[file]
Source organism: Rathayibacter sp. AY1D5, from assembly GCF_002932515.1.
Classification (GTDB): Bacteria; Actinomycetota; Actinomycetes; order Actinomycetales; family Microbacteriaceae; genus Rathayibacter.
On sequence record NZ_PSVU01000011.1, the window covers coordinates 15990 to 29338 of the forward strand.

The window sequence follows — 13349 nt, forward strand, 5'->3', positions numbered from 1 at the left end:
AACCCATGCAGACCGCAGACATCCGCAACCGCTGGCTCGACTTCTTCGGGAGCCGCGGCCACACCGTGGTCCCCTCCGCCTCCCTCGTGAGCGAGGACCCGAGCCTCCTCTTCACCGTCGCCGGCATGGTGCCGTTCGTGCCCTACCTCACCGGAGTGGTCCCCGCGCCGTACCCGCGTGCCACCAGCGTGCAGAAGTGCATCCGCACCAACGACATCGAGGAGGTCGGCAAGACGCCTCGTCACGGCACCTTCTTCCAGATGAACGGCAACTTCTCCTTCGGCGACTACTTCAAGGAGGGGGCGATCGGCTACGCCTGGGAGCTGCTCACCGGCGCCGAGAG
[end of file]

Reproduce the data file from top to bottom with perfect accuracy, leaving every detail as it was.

Source organism: Rathayibacter sp. AY1D5, from assembly GCF_002932515.1.
Classification (GTDB): Bacteria; Actinomycetota; Actinomycetes; order Actinomycetales; family Microbacteriaceae; genus Rathayibacter.
On sequence record NZ_PSVU01000011.1, the window covers coordinates 15990 to 29338 of the forward strand.

The window sequence follows — 13349 nt, forward strand, 5'->3', positions numbered from 1 at the left end:
AACCCATGCAGACCGCAGACATCCGCAACCGCTGGCTCGACTTCTTCGGGAGCCGCGGCCACACCGTGGTCCCCTCCGCCTCCCTCGTGAGCGAGGACCCGAGCCTCCTCTTCACCGTCGCCGGCATGGTGCCGTTCGTGCCCTACCTCACCGGAGTGGTCCCCGCGCCGTACCCGCGTGCCACCAGCGTGCAGAAGTGCATCCGCACCAACGACATCGAGGAGGTCGGCAAGACGCCTCGTCACGGCACCTTCTTCCAGATGAACGGCAACTTCTCCTTCGGCGACTACTTCAAGGAGGGGGCGATCGGCTACGCCTGGGAGCTGCTCACCGGCGCCGAGAG